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Kaiwaka is located in Northland Region
Coordinates: 36°9′40″S 174°26′37″E / 36.16111°S 174.44361°E / -36.16111; 174.44361Coordinates: 36°9′40″S 174°26′37″E / 36.16111°S 174.44361°E / -36.16111; 174.44361
CountryNew Zealand
RegionNorthland Region
DistrictKaipara District
 • Total537
Kaiwaka, Northland, New Zealand

Kaiwaka "the little town of lights" or "food canoe" is a settlement in Northland, New Zealand. The Kaiwaka River runs from the east through the area and joins with the Wairau River to form the Otamatea River, which drains into the Kaipara Harbour. State Highway 1 passes through Kaiwaka. Wellsford is 20 km south, Brynderwyn is 8 km north and Whangarei the closest city, being 60 km (45 minutes drive) north. The Mangawhai Heads are 18 km north east.[1][2]

The population was 537 in the 2006 Census, unchanged from 2001.[3]


Pre-European history[edit]

In February 1825, during the Musket Wars, a major battle between Ngā Puhi and Ngāti Whātua at Te Ika-a-ranga-nui near Kaiwaka resulted in over 170 deaths.[4][5]

European settlement[edit]

Kaiwaka became a trading and commercial point from the late 1850s.[6] As the kauri timber and gum industries declined towards the end of the century, dairy farming became established. The Hakaru Dairy Company was formed to serve Kaiwaka farmers in 1902.[7]

From the 1880s, steamers provided regular service to Kaiwaka from the Otamatea. The Minnie Casey ran a service every Tuesday from 1882. Services continued well into the 20th century.[8]

The Great North Road from Auckland to Whangarei passed through Kaiwaka, but was only a line on a map for much of the 19th century. Attempts were made to improve the road from 1895, and by 1900 the worst places on the road between Kaiwaka and Whangarei were metalled.[9] In 1911, Kaiwaka had a population of 211.[10]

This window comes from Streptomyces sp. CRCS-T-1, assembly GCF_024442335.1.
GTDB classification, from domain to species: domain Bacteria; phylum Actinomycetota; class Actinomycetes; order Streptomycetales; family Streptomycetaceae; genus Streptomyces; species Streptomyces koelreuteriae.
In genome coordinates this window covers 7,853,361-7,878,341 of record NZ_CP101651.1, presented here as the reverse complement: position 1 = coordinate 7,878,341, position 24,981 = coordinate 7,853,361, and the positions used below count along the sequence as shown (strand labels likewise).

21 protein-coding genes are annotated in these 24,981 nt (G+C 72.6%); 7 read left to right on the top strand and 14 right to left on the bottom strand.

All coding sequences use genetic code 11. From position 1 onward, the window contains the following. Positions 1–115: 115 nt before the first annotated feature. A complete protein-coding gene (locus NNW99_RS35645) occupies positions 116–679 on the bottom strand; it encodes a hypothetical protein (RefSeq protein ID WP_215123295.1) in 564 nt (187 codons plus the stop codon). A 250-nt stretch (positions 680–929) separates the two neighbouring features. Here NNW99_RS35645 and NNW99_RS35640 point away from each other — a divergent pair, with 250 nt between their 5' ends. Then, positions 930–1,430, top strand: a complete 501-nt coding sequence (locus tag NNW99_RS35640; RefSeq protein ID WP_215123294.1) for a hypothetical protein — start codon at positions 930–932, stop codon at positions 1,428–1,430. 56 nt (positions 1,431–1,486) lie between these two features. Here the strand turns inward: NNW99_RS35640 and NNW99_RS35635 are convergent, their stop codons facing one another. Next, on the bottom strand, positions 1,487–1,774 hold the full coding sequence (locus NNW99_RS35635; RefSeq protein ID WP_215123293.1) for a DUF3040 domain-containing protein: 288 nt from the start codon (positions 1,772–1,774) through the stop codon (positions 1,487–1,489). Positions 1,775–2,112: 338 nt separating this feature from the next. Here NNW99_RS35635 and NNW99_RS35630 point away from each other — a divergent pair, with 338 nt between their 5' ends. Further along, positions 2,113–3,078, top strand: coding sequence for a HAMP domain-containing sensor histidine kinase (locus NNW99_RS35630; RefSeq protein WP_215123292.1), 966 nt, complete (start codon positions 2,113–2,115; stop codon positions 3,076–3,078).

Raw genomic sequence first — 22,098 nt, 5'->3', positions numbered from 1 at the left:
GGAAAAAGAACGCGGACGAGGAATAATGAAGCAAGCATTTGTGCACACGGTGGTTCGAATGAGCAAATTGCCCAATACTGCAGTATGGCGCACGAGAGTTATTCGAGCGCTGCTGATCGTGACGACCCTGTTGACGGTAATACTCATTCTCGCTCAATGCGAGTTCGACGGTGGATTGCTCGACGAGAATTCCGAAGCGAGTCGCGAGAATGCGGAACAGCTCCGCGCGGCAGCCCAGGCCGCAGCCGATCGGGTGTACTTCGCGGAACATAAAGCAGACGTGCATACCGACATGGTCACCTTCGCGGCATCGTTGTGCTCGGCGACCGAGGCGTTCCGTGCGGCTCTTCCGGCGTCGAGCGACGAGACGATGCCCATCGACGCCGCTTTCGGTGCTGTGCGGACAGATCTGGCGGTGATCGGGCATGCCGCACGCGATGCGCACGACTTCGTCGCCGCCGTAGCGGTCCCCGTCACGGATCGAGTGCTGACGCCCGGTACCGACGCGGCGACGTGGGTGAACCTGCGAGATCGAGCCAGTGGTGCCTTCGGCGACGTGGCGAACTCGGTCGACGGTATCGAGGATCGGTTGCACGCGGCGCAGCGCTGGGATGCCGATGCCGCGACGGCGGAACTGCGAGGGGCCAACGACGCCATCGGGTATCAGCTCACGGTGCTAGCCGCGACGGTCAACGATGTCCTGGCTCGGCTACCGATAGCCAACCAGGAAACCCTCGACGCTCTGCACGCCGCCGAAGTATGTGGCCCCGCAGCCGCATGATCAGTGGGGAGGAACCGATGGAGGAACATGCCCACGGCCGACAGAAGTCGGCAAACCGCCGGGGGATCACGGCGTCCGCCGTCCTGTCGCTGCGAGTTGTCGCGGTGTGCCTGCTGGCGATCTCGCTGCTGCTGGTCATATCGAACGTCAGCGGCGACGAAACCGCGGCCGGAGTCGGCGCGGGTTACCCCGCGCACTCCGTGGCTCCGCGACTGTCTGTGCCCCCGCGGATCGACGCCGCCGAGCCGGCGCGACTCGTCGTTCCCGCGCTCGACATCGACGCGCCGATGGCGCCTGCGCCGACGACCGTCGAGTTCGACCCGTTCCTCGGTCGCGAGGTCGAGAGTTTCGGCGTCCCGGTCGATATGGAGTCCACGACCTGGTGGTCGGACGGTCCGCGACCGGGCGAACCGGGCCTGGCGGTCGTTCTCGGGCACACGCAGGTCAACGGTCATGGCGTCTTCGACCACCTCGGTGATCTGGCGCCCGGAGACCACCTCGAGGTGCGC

The North Auckland railway line reached Kaiwaka in March 1913, although problems with the terrain, and World War I, meant that it was not extended significantly further north until the early 1920s.[11]

The Lands and Survey Department took over large blocks of unproductive land and developed them in the 1940s, and these were passed to returning soldiers in the early 1950s.[12]


Kaiwaka's Te Pounga Marae and meeting house are a traditional meeting place for Te Uri o Hau and Ngāti Whātua.[13][14]

Notable people[edit]


Kaiwaka School is a coeducational contributing primary (years 1-6) school with a decile rating of 4 and a roll of 90.[16]

The school opened in September, 1871,[17] and the school celebrated its centennial in 1970.[18]

See also[edit]


  1. ^ Peter Dowling (editor) (2004). Reed New Zealand Atlas. Reed Books. pp. map 8. ISBN 0-7900-0952-8.CS1 maint: Extra text: authors list (link)
  2. ^ Roger Smith, GeographX (2005). The Geographic Atlas of New Zealand. Robbie Burton. pp. map 31. ISBN 1-877333-20-4.
  3. ^ Quickstats about Kaiwaka
  4. ^ Byrne, Brian (2002). The Unknown Kaipara. pp. 25–26. ISBN 0-473-08831-2.
  5. ^ Stone, Russell (2001). From Tamaki-Makau-Rau to Auckland. pp. 100–101.
  6. ^ Ryburn, Wayne (1999). Tall Spars, Steamers & Gum. p. 23. ISBN 0-473-06176-7.
  7. ^ Ryburn, p 65
  8. ^ Ryburn, pp 75, 79, 80-81, 176
  9. ^ Ryburn, pp 16, 91
  10. ^ Ryburn, p 162
  11. ^ Ryburn, p 184-185
  12. ^ Ryburn, p 168
  13. ^ "Te Kāhui Māngai directory". tkm.govt.nz. Te Puni Kōkiri.
  14. ^ "Māori Maps". maorimaps.com. Te Potiki National Trust.
  15. ^ "Mander, Mary Jane 1877 - 1949". Dictionary of New Zealand Biography.
  16. ^ "Te Kete Ipurangi - Kaiwaka School". Ministry of Education.
  17. ^ Ryburn, p 46
  18. ^ Littin, Jackson William (1970). The History of Education in the Kaiwaka District: 100 Years of Progress. Kaiwaka School Centennial Committee.

External links[edit]